Defining culture and values as leaders
Author: David Evans
A brief appraisal of the economic environment of the last 15 years demonstrates the impact of corrosive leadership. Superbly summarised at the beginning of their 2012 book "The Fulfilling Workplace", Ronald J Burke and Cary L Cooper observed that the leadership of banks and certain corporations (Enron, for example) through the 2000's serves to show how individual unscrupulousness and toxic cultures can torpedo the honest endeavours of thousands of ordinary workers to deliver great public services.
What is Leadership?
I have long-thought that the primary role of leaders is to create the conditions in which everyone in the organisation (or team) can do what they do best every day at work. This definition talks to issues like resource-allocation, personal development, suitability in role, corporate culture and purpose-focus. Understanding purpose and being purposeful is at the heart of being able to create the most effective conditions in which we can deploy the best of ourselves in the work we do. Because we are all individual, good leaders understand that the challenge of how to inspire 'different strokes for different folks', and all that has to be customised, flexed and constantly reviewed.
How will we know when we've got it?
The journey toward good leadership hangs on the development of a keen sense of self-awareness. Understanding oneself and recognising what we're doing, and why, is a powerful tool that provides invaluable personal and intimate feedback. Being self-aware enables us to sense-check what we're doing and why we are doing it the way we are. Furthermore, it helps us to regulate our emotions and responses so that they are proportionate and contextually appropriate. This is particularly important for leaders since the responses and immediate actions of those in positions of influence tend to set the tone of the responses of others and shape opinions.
Can we learn it?
Self-awareness is something that individuals can develop on their own by reserving time for self-reflection, asking themselves questions like 'How did I do there?' 'What could I have done differently?' 'What could I have done more of or less of?' 'Did I truly understand what the desired outcomes were, before getting involved?' In the 24-7 connected world in which we live, it's my experience that we do too little self-reflection.
We can also get feedback from others. In my expeirence, it's amazing how little we seek out the observations and opinions of others in considering our own style and approach! But, by understanding the views of those whose opinion we trust and respect, we can gain incredible insight into how we 'land' in the eyes of others. Combining this with our own self-reflection gives us a substantial data-pickup with which we can adapt and enhance our leadership skills.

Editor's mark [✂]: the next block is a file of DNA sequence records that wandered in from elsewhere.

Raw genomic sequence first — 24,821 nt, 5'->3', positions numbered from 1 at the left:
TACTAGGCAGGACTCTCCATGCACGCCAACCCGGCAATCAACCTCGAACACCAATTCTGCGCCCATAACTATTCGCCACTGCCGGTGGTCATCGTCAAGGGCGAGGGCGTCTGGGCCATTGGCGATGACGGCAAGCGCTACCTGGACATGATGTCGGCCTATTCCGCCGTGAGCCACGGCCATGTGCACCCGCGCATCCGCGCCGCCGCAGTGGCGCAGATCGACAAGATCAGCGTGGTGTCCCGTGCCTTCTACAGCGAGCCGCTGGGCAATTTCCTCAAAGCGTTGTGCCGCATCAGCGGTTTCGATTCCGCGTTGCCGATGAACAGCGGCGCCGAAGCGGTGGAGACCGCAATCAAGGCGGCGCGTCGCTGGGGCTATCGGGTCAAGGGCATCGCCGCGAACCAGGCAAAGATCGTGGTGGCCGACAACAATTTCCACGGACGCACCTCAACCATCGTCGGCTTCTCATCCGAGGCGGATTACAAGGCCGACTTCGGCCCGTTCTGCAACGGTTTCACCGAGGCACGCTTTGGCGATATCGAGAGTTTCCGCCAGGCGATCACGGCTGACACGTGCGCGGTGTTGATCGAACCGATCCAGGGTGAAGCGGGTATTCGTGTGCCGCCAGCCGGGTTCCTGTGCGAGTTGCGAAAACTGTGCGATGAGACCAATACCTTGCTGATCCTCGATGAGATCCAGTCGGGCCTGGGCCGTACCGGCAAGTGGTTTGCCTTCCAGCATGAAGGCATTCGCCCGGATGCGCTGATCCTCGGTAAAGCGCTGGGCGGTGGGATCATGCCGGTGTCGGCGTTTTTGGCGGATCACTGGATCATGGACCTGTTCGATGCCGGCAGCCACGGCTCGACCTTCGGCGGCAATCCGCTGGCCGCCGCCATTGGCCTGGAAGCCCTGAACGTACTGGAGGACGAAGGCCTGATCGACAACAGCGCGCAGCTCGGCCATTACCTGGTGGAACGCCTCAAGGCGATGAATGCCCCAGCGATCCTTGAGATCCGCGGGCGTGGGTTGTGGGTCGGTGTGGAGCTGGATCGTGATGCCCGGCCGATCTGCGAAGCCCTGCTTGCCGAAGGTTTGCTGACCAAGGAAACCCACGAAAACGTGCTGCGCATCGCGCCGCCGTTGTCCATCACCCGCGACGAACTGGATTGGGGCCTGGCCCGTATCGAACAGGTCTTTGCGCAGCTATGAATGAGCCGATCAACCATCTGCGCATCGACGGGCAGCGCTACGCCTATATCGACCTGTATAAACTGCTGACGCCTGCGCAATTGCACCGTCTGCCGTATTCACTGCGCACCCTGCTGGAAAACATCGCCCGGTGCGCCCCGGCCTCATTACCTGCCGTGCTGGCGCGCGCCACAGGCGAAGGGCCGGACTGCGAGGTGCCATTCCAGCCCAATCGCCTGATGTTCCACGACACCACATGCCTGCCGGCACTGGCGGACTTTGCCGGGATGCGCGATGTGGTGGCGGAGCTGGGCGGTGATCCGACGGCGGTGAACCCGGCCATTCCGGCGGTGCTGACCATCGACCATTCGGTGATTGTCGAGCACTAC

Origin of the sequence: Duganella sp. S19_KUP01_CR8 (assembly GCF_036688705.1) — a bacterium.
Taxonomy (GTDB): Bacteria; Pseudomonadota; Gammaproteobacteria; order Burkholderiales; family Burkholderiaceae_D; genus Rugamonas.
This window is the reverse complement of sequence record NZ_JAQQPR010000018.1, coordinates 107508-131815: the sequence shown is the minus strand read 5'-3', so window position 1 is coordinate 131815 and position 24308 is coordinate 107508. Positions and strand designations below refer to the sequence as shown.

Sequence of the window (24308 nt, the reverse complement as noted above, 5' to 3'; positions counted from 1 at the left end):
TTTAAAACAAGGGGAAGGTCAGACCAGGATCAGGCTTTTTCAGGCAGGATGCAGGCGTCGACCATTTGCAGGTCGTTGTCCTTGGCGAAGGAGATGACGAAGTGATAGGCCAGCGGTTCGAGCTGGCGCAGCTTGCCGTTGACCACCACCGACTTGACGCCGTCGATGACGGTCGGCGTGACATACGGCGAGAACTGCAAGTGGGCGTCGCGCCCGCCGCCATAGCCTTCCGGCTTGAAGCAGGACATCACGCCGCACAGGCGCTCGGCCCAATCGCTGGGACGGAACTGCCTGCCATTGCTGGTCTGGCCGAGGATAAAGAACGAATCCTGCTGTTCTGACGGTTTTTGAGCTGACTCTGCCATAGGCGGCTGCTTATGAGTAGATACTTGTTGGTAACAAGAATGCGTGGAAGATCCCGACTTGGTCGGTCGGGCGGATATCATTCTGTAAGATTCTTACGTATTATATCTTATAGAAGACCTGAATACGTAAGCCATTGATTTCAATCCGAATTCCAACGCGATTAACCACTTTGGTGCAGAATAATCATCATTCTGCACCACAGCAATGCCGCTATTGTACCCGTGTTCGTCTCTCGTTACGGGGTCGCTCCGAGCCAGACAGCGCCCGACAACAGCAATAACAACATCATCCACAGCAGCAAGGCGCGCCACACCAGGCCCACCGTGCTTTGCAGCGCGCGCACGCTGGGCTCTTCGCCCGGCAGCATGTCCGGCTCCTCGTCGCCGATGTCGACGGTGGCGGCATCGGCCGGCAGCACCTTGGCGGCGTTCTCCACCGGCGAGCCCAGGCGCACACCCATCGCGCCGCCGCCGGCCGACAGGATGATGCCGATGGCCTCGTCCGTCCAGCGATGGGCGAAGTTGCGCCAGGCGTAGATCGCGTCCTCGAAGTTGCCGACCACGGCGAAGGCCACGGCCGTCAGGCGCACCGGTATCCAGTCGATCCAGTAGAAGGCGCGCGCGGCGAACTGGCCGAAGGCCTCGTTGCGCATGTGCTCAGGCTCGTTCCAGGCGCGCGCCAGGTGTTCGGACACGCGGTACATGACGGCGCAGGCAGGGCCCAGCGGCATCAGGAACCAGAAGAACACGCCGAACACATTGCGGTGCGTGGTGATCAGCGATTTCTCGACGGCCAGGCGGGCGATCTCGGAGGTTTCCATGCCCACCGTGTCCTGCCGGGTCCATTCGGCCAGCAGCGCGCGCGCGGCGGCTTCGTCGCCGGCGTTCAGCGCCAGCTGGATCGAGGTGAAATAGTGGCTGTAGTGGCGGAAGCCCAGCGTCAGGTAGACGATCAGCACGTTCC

There are numerous psychometric assessments, many incorporating a 360 degree element, which provide valuable feedback on our leadership style. Taken 'in the round' and overseen by suitably-qualified coaches, they afford the opportunity to get feedback in a structured format which has, ideally, been appropriately validated.
And, we can also ask people who've been there before us about the things that worked for them; getting reference points and examples helps us to build the courage and confidence to tackle difficult situations. Talking at length with experienced successful leaders has incredible value.
It's also within us
Perhaps the most fundamental part of identifying our own leadership approach is having an understanding of and appreciation for our personal values: what are those deep-seated beliefs that shape our behaviours, our attitudes and our relationships? Understanding these and appreciating their impact on our actions and thoughts gives us a real insight into what drives us, and this enables us to define in what context we want to work and to recognise whether our organisational culture is supporting or hindering us. Barrett Values Centre cultural transformation tools is one of the best ways of identifying personal values and understanding how they fit with those of the people around us.
Aligned with the benefit of deeply understanding our values-set is the complementary importance of defining one's personal purpose. I appreciate that for some of us, identifying our personal purpose might be a life's work on its own! If one is able to articulate it, then one is able to answer the question of how does what we aspire to fit with your organisation's purpose and that of your significant other colleagues?
Armed with the knowledge of one's values and personal purpose, and with a deep self-awareness of how one 'lands' with others, it is possible to build a powerfully-effective and authentic style of leadership. Of course, it still requires leaders to stay true to themselves and their values in all that they say and do, even when times are tough; this is often the part that lets us down!
Leadership is not a gift: we all have, in my opinion, what it takes to lead; we just need the passion for something that reflects our personal purpose and exudes our values.